#3: When Your Bike Rack Leaves Scars

Yes, your bike is meant to be hardy and tough, but that doesn't mean its beautiful finish can't be scratched by an uncushioned bike rack. There's no worse feeling than bringing home your new customized carbon fiber 29er with full suspension, hauling it to the trails, and realizing the finish is already scratched. Your bike might not stay unscathed forever, but it should at least be earning its scars on the trails rather than strapped to the back of your vehicle.This is why it's important to research bike racks and make sure you're getting one that provides proper cushioning and support. Make sure your bike has enough clearance from both the vehicle and other bikes (hanging hitch racks are notorious for allowing bikes to sway into each other).If you're concerned about keeping your bike in the best possible shape, the best types of racks are those that don't make frame contact at all. Many hitch platform racks are available that meet this condition, as are roof racks with fork or wheel mounts (though beware the dangers of garage collisions with roof racks, as mentioned above).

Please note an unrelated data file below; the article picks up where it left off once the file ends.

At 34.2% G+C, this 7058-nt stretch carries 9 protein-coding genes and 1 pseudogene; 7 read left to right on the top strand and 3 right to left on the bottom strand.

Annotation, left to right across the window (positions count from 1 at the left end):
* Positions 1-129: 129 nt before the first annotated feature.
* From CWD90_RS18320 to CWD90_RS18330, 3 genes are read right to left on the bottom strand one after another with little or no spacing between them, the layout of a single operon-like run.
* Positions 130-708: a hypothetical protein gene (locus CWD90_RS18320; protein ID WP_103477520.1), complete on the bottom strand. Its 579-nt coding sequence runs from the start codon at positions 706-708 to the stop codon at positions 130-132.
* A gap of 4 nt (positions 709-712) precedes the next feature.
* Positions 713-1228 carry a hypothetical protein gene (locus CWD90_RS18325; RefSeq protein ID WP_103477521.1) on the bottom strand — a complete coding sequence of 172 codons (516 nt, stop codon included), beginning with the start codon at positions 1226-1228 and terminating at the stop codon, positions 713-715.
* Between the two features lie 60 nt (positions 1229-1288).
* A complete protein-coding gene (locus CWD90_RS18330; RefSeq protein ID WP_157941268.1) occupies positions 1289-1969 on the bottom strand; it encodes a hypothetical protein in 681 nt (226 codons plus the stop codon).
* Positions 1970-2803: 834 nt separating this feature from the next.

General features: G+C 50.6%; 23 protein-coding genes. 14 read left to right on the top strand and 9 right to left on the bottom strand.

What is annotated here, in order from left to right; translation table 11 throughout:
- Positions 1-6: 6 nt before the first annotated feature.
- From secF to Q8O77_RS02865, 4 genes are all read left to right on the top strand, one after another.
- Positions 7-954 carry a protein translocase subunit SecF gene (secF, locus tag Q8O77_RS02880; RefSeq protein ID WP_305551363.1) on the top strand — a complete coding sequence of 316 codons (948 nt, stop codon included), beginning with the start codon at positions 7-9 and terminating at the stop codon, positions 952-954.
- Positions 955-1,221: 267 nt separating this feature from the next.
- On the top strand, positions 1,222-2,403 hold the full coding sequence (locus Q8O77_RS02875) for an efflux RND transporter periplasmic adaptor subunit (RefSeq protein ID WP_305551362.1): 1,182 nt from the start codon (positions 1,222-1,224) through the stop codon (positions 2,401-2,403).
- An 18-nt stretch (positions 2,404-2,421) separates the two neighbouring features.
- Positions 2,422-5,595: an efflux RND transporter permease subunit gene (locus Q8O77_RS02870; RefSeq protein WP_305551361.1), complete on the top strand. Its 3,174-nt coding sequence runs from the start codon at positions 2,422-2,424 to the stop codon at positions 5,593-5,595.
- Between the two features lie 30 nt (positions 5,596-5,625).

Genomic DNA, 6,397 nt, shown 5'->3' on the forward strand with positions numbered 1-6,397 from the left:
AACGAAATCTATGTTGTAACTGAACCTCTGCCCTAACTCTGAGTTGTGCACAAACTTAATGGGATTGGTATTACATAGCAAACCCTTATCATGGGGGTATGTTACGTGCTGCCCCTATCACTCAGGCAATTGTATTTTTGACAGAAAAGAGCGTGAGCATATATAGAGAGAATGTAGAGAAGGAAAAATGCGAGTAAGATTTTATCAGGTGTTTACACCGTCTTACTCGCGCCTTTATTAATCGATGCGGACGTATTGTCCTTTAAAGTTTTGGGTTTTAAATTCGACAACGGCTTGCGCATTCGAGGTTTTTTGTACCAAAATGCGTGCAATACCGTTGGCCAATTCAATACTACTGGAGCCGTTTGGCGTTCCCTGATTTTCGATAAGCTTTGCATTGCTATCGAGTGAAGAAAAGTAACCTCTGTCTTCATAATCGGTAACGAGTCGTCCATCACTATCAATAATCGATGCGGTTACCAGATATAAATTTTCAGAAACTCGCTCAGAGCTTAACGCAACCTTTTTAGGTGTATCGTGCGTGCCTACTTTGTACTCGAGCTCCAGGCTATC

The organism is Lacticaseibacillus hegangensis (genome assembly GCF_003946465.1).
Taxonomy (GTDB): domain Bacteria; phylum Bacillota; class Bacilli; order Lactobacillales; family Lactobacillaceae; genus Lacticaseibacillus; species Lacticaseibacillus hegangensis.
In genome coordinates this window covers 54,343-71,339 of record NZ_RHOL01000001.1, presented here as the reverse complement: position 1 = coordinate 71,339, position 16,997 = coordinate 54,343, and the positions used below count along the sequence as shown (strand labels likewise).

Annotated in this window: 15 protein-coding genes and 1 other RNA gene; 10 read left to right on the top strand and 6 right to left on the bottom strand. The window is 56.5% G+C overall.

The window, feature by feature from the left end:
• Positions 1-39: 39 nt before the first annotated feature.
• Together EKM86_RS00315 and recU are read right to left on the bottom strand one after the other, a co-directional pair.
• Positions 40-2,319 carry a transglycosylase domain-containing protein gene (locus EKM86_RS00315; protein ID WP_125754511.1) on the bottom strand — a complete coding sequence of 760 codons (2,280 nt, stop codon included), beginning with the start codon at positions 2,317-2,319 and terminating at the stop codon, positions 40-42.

Hanging Bike Rack

#4: When You Buy Too Much (Or Too Little) Bike Rack